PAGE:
By Woody Weingarten
Ansel Adams’ environmental images are so distinctive you can pick them out from a room away despite their being intermingled with works from photographers his work inspired.
That’s the quickest takeaway from a new exhibit, Ansel Adams in Our Time, at the de Young Museum in San Francisco. The display, partnered with the Museum of Fine Arts, Boston, provides the expected: It’s striking eye candy.
But it also provides what may be the unexpected: It triggers your emotions. No matter how many times you’ve witnessed Adams’ gelatin silver prints, regardless of whether you’ve ever seen the actual pristine landscapes he’s photographed, you may find your skin filled with goosebumps.
You are guaranteed to find the familiar and the not-so-familiar.
The multi-section exhibit, which features more than 100 of Adams’ iconic black-and-whites, also showcases works by 23 contemporary artists, some of whom, like Mark Klett and Byron Wolfe, have created collages that offer a colorful time-capsule of Yosemite. Others’ shots were taken from spots that Adams had previously photographed. Also included are prints by 19th century landscape photographers who influenced him (Carleton E. Watkins, John K. Hiller, and Frank Jay Haynes, for example).
In addition to Adams’ images from Yosemite, San Francisco, and the American Southwest that everyone’s most likely seen reproduced dozens of times (including that weird 1937 shot of his friend, artist Georgia O’Keeffe, and Orville Cox on the edge of an Arizona canyon) are an unforeseen photo shot through window bars, a marvelous still life of a decrepit fence and thistles, and the Marin headlands before the Golden Gate Bridge was erected.
In a press release, Thomas P. Campbell, director and CEO of the Fine Arts Museums of San Francisco, of which the de Young is a component, gives the exhibit some perspective. It is “exceptional,” he says, “in underscoring [Adams’] brilliant legacy and the critical role that his works and others’ before him have played in safeguarding our national parks and other public lands.”
Adams, who was born in San Francisco in 1902 and grew up in the Sea Cliff neighborhood, made his first trip to Yosemite at age 14; despite being a school dropout, he became one of the most prominent advocates of environmental protection and conservation from his bully pulpit within the Sierra Club, which he’d joined at 17.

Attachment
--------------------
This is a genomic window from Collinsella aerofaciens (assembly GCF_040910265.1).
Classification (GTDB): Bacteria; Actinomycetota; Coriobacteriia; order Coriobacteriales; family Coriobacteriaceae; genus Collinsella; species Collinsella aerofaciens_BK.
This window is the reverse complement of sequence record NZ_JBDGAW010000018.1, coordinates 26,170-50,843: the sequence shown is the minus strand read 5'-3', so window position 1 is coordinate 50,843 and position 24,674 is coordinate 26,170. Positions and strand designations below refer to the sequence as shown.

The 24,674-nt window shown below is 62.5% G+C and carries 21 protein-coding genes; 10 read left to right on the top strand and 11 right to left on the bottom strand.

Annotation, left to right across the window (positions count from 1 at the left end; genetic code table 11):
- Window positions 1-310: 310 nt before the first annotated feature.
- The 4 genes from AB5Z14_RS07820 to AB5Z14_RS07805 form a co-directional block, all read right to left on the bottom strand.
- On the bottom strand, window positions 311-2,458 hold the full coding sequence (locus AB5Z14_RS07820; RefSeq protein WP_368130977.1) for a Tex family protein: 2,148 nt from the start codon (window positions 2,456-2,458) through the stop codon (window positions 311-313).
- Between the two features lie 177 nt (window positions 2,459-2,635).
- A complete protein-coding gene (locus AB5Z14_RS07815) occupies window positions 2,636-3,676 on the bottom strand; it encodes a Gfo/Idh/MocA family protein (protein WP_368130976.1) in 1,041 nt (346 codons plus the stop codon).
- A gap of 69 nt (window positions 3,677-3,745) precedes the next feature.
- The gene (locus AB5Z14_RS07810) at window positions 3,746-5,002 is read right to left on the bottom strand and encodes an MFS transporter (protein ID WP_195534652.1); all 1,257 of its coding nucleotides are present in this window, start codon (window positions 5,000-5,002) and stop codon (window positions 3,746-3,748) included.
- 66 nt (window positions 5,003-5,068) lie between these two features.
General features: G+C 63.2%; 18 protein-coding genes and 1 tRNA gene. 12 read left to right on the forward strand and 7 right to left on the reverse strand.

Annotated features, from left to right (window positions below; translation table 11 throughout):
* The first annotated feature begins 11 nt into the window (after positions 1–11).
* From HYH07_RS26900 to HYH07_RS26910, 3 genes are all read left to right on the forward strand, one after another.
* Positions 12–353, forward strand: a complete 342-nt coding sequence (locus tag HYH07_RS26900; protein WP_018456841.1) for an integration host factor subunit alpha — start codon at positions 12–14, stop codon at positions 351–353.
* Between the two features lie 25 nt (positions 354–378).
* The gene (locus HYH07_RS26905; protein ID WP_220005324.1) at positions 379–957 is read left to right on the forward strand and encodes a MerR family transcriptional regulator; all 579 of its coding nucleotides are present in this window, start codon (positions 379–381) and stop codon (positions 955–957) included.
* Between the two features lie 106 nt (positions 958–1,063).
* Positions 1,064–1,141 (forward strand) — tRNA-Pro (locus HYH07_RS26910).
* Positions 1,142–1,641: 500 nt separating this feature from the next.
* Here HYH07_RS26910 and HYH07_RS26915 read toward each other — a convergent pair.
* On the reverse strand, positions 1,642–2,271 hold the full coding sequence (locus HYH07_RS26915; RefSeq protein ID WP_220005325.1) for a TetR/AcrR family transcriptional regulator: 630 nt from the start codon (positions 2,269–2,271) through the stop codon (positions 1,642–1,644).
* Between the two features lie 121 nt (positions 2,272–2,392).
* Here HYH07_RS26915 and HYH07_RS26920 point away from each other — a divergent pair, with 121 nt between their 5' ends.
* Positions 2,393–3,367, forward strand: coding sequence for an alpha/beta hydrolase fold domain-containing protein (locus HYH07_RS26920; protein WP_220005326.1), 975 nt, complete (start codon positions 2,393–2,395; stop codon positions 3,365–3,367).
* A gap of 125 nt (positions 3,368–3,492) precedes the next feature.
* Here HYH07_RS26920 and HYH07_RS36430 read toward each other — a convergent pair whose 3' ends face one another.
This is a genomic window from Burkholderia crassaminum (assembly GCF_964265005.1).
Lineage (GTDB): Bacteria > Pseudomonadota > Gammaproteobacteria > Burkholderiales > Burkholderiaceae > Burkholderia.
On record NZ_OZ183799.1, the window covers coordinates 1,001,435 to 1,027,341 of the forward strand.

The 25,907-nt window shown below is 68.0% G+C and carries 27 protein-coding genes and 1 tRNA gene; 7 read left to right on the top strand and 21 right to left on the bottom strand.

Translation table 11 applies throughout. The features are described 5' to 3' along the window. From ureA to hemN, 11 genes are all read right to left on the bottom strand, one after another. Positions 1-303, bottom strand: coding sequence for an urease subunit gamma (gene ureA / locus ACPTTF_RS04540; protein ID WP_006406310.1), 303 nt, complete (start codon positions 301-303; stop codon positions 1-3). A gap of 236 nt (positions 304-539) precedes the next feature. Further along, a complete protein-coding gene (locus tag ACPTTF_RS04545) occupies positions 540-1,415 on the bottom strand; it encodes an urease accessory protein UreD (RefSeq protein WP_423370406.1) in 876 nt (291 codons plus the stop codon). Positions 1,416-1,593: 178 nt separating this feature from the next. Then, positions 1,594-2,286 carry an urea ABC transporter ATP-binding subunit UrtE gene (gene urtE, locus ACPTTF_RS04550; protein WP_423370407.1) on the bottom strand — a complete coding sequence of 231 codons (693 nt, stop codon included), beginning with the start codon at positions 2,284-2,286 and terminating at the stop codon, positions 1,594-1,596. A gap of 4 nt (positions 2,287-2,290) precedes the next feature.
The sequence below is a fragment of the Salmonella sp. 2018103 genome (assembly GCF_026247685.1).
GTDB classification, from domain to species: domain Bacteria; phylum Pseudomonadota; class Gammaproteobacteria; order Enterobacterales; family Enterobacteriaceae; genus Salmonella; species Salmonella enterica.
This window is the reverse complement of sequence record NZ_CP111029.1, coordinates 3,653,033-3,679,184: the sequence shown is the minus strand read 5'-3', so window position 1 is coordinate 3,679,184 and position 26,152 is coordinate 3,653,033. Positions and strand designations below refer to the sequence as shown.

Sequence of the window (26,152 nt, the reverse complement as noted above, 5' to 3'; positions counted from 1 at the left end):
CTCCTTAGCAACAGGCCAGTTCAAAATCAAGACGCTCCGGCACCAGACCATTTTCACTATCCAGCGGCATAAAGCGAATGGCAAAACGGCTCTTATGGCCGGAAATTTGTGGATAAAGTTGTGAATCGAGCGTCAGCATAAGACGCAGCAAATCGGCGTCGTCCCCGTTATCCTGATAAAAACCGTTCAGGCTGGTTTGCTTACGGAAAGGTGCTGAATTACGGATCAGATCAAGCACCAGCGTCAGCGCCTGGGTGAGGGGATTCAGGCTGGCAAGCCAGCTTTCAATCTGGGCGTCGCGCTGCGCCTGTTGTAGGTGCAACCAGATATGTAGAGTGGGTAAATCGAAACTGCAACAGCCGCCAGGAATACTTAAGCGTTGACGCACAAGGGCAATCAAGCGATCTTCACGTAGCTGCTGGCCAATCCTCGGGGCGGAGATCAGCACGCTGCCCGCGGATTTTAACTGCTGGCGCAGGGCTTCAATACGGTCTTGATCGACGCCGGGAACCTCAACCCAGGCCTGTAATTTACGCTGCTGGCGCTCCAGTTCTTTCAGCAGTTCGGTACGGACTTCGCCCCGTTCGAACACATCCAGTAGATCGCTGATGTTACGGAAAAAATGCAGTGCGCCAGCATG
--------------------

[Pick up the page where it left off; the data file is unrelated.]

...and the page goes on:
His first photos were published in 1921, and his prints of Yosemite became popular the following year. In an attempt to promote so-called “pure” photography (which encouraged a full tonal range coupled with a sharp focus), he founded Group f/64, an association of 11 photographers, at the de Young.
Recent fires from Canada that pushed clouds of pollution into the Eastern U.S. have reminded us that existential environmental disasters are possible every day; Adams photos clearly show the beauty and majesty of landscapes that have long been threatened.
Yes, his shots are available virtually everywhere, on postcards to send back to Peoria, on calendars to give you a different kick each month, on prints and posters that can be framed inexpensively. But the originals installed at the de Young, which distinctly show not only the photographer’s technical skill but his futuristic vision, should put this San Francisco exhibit on everyone’s don’t-fail-to-see list.
*** Featured image is: Ansel Adams (American, 1902–1984), “The Golden Gate Before the Bridge”, 1932. Photograph, gelatin silver print. Museum of Fine Arts, Boston. The Lane Collection, SC69746. ©️ The Ansel Adams Publishing Rights Trust. Courtesy, Museum of Fine Arts, Boston.
ASR Senior Contributor Woody Weingarten has decades of experience writing arts and entertainment reviews and features. A member of the San Francisco Bay Area Theatre Critics Circle, he is the author of three books, The Roving I; Grampy and His Fairyzona Playmates; and Rollercoaster: How a Man Can Survive His Partner’s Breast Cancer. Contact: email@example.com or https://woodyweingarten.com or http://www.vitalitypress.com/
|Title||Ansel Adams in Our Time|
|Production Date||Thru July 23rd|
|Location Address||de Young Museum
50 Hagiwara Tea Garden
|Tickets||$25 to $40|
|Reviewer Score||Max in each category is 5/5|
|Aisle Seat Review PICK?||YES!|